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With effect from 3 January 2018, certain investors who are deemed to be separate legal entities must obtain a legal entity identifier (LEI) in order to continue to receive investment services from their wealth managers.
What is a legal entity?
Although not specifically defined in legislation legal entities include trusts (but not bare trusts) companies both public and private, pension funds (but not self-invested personal pensions SIPPs), charities and unincorporated bodies.
Who is effected in the pension world?
As stated above self-invested personal pensions are exempt, however, a good number of SSASs will be effected by this legislation.
What is an LEI?
An LEI is a 20 character alphanumeric reference code that is unique to each legal entity.
Why do legal entities require an LEI?
This is used as an identifier for the legal entity whenever it undertakes investment activity or an investment firm undertakes the investment activity on its behalf in a reportable financial instrument, for example, stocks and shares and bonds. This unique LEI enables regulatory authorities in the UK to monitor trading activities with specific emphasis on market abuse and market manipulation.
Who is responsible for obtaining this?
The legal entity itself is ultimately responsible for obtaining the LEI, but most investment firms have already applied for these on behalf of their clients.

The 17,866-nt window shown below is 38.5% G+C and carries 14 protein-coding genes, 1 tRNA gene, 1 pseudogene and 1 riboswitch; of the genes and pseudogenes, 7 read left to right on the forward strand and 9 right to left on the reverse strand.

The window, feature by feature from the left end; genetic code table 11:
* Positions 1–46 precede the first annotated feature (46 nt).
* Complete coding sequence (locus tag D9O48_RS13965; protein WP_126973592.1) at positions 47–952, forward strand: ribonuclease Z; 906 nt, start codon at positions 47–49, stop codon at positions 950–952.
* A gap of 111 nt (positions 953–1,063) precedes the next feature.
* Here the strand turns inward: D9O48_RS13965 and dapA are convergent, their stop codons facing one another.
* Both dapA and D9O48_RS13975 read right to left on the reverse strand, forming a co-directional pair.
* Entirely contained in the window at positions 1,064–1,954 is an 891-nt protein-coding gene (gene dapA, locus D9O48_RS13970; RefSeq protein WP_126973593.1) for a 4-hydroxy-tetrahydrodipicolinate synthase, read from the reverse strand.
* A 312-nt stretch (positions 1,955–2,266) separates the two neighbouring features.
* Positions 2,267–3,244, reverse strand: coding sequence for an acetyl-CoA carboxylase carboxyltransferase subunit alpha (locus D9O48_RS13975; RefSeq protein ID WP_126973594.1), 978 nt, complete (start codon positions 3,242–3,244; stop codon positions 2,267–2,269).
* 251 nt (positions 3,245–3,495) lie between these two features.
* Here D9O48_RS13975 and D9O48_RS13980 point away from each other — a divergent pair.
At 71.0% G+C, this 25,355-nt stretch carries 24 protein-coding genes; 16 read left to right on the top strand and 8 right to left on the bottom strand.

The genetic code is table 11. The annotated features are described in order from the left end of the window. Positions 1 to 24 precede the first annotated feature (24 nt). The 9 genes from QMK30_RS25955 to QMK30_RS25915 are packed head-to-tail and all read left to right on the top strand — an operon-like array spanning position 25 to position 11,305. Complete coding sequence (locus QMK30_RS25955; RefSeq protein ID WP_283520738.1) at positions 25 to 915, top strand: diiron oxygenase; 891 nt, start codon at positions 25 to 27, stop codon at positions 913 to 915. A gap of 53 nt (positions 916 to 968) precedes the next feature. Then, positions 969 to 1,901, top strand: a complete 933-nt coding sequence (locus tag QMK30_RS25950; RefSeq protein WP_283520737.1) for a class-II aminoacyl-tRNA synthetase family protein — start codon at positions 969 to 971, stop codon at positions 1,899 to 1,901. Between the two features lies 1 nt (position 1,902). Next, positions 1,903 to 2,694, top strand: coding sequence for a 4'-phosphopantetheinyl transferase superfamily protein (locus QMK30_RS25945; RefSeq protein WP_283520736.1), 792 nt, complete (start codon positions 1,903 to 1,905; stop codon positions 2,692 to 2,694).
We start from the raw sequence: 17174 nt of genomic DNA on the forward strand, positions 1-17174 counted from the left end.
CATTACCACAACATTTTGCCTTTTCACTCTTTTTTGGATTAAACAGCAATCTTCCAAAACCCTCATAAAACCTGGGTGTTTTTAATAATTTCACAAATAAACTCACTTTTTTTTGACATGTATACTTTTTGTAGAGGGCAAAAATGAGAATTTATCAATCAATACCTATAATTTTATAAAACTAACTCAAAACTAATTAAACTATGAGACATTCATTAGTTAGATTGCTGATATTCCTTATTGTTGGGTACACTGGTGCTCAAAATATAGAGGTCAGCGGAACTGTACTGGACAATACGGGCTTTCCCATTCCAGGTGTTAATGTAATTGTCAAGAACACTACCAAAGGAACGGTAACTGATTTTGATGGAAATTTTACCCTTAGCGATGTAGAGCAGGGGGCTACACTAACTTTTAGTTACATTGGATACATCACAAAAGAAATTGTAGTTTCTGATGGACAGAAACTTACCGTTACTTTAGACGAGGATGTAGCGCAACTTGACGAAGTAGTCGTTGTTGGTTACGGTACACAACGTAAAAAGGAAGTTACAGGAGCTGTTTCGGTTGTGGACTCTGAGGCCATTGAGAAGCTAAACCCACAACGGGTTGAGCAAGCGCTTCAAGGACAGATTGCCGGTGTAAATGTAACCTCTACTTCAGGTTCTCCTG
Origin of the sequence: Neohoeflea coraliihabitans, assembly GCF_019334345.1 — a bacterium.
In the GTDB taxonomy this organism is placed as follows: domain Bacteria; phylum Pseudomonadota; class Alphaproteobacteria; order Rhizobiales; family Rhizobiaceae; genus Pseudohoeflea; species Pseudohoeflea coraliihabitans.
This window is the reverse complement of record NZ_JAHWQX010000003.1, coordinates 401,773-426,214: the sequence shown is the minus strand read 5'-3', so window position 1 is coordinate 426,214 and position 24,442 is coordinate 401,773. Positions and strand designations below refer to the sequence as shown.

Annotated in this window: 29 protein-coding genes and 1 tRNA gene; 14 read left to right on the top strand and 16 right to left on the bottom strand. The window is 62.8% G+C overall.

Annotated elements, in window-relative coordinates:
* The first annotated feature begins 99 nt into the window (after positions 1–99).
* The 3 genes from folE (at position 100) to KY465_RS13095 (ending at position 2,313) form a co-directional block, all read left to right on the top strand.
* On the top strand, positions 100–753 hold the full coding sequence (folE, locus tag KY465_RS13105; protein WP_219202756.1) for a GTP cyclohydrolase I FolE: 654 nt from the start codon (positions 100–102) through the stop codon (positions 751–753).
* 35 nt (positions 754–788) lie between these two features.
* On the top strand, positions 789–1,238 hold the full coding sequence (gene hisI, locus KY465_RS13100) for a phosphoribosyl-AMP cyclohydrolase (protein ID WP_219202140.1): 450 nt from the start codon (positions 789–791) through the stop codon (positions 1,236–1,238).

What is the cost of an LEI?
Generally speaking, this is £115 subject to VAT with an annual charge of £70 plus VAT. However, some firms requesting bulk allocation will get a discount on this price, and therefore your investment managers may be offering such a service. There may also be additional administrative costs.
Where can this be obtained if my investment manager is not doing this?
There is a list available at the Global Legalising Identifiers Foundation which includes the London stock exchange. We can apply on behalf of our SSAS’s for the LEI for a small administrative cost.
What happens if the legal entity fails to obtain an LEI by 3 January 2018?
Quite simply investment firms will not be able to provide them with investment services. They will not be able to conduct trade and would effectively be forced to terminate their services since they would be unable to continue with the discretionary service generally offered.